Vous êtes sur la page 1sur 2

Heirs of Favis vs Joana Gonzales et al.

January 15, 2014


FACTS:
One Dr. Javis died intestate. Respondent alleged that before the death of the decedent, it executed a deed
of donation in favor of the former(respondent). This deed was opposed by petitioner contending that it
prejudices their legitime. Therefore, petitioner filed a case for annulment on the deed of donation. RTC
found for the petitioner contending that the donation is void. Respondent appealed the case to the CA.
The CA, rather than deciding on the issue of the appeal, issued a decision outside of the issue contending
that a condition precedent was not availed by the petitioner when it filed its original case without
averring that a compromise agreement has been entered into as required by the family code in relation to
rule 16 of the RC. Therefore, as opined by the CA, the original case filed by the petitioner must be
dismissed.
ISSUE:
WON the CA is correct in usage in the condition precedent rule.
HELD:

No. The appellate courts reliance on this provision is misplaced. Rule 16 treats of the grounds for a motion to
dismiss the complaint. It must be distinguished from the grounds provided under Section 1, Rule 9 which
specifically deals with dismissal of the claim by the court motu proprio. Section 1, Rule 9 of the 1997 Rules of
Civil Procedure provides:
Section 1. Defenses and objections not pleaded. Defenses and objections not pleaded either in a motion to
dismiss or in the answer are deemed waived. However, when it appears from the pleadings or the evidence on
record that the court has no jurisdiction over the subject matter, that there is another action pending between
the same parties for the same cause, or that the action is barred by a prior judgment or by statute of limitations,
the court shall dismiss the claim.
Section 1, Rule 9 provides for only four instances when the court may motu proprio dismiss the claim, namely:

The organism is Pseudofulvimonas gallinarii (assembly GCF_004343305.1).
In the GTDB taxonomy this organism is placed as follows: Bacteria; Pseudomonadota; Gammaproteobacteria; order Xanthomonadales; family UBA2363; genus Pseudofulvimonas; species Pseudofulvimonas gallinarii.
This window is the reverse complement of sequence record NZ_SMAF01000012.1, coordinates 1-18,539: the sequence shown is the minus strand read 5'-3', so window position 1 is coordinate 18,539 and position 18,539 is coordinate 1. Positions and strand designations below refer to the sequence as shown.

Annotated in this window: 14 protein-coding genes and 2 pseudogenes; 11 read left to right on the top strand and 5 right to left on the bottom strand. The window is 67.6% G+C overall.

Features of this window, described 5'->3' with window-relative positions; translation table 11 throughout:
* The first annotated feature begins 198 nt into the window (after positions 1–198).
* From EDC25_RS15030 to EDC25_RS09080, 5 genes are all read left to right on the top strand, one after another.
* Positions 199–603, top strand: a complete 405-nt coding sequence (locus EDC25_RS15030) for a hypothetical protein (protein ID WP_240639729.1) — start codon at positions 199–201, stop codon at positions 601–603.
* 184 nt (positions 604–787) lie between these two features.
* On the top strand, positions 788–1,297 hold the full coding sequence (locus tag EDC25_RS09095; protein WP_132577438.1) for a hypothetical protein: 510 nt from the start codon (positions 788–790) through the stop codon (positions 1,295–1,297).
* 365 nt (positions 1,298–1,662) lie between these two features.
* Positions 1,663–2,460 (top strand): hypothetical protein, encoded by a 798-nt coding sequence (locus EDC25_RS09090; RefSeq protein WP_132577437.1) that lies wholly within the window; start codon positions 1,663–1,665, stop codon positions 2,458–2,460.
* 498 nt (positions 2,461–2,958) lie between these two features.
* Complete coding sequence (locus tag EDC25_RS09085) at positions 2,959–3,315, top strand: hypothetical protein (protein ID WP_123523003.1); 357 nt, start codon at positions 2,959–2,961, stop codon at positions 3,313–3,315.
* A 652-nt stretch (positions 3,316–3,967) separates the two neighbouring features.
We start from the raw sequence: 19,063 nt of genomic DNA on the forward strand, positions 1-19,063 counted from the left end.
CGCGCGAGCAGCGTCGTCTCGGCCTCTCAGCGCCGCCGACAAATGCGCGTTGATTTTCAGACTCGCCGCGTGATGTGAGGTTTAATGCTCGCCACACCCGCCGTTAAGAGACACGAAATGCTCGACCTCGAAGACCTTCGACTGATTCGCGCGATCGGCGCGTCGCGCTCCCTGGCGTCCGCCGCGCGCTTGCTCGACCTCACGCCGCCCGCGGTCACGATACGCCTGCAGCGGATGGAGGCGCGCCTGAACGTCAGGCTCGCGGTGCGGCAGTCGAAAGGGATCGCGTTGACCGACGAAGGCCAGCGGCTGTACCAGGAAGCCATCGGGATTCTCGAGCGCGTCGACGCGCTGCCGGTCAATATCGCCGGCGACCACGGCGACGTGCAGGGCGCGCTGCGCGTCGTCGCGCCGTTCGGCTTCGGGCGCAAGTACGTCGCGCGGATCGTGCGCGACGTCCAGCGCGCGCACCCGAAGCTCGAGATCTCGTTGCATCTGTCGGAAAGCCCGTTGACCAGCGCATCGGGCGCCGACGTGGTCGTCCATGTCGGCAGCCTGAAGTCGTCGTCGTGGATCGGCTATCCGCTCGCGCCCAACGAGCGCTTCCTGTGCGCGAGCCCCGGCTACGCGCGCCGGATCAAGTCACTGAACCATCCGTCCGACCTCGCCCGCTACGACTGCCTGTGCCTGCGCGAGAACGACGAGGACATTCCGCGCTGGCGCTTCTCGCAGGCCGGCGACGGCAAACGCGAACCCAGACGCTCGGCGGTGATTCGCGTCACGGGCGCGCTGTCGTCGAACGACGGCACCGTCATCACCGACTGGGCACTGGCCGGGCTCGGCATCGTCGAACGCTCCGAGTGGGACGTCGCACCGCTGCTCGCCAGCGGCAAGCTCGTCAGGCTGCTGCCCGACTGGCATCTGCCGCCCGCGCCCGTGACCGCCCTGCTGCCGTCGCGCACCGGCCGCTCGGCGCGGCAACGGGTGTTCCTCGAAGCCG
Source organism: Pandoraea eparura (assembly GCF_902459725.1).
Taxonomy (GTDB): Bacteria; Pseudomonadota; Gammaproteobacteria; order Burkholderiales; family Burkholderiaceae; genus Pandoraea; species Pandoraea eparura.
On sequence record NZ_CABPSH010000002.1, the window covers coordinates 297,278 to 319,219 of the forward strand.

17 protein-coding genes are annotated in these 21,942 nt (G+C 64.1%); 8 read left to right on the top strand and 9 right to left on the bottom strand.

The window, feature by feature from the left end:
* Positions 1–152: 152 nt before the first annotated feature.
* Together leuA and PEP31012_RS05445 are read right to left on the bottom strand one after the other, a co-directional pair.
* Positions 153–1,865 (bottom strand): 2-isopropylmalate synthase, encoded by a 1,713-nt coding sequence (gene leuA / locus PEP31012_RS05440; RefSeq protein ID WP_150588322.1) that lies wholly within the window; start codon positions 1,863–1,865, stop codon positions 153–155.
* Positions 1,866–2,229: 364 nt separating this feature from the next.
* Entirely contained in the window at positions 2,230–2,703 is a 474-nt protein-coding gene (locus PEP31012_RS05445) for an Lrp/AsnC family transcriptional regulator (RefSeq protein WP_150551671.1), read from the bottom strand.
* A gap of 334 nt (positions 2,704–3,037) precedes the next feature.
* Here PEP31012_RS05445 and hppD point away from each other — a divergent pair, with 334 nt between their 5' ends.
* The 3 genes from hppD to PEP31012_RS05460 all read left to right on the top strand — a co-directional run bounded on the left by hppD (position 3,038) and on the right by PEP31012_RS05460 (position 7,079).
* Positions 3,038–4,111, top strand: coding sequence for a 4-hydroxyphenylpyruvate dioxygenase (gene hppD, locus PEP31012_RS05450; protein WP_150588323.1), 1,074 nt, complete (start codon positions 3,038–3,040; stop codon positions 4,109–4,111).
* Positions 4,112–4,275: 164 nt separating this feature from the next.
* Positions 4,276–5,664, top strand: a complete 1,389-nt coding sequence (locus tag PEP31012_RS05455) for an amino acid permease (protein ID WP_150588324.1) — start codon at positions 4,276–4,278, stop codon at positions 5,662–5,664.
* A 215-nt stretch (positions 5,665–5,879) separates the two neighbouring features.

(a) lack of jurisdiction over the subject matter; (b) litis pendentia ; (c) res judicata ; and (d) prescription of
action.
The error of the Court of Appeals is evident even if the consideration of the issue is kept within the confines of
the language of Section 1(j) of Rule 16 and Section 1 of Rule 9. That a condition precedent for filing the claim
has not been complied with, a ground for a motion to dismiss emanating from the law that no suit between
members from the same family shall prosper unless it should appear from the verified complaint that earnest
efforts toward a compromise have been made but had failed, is, as the Rule so words, a ground for a motion to
dismiss. Significantly, the Rule requires that such a motion should be filed "within the time for but before
filing the answer to the complaint or pleading asserting a claim." The time frame indicates that thereafter, the
motion to dismiss based on the absence of the condition precedent is barred. It is so inferable from the opening
sentence of Section 1 of Rule 9 stating that defense and objections not pleaded either in a motion to dismiss or
in the answer are deemed waived. There are, as just noted, only four exceptions to this Rule, namely, lack of

jurisdiction over the subject matter; litis pendentia ; res judicata ; and prescription of action. Failure to allege in
the complaint that earnest efforts at a compromise has been made but had failed is not one of the exceptions.
Upon such failure, the defense is deemed waived.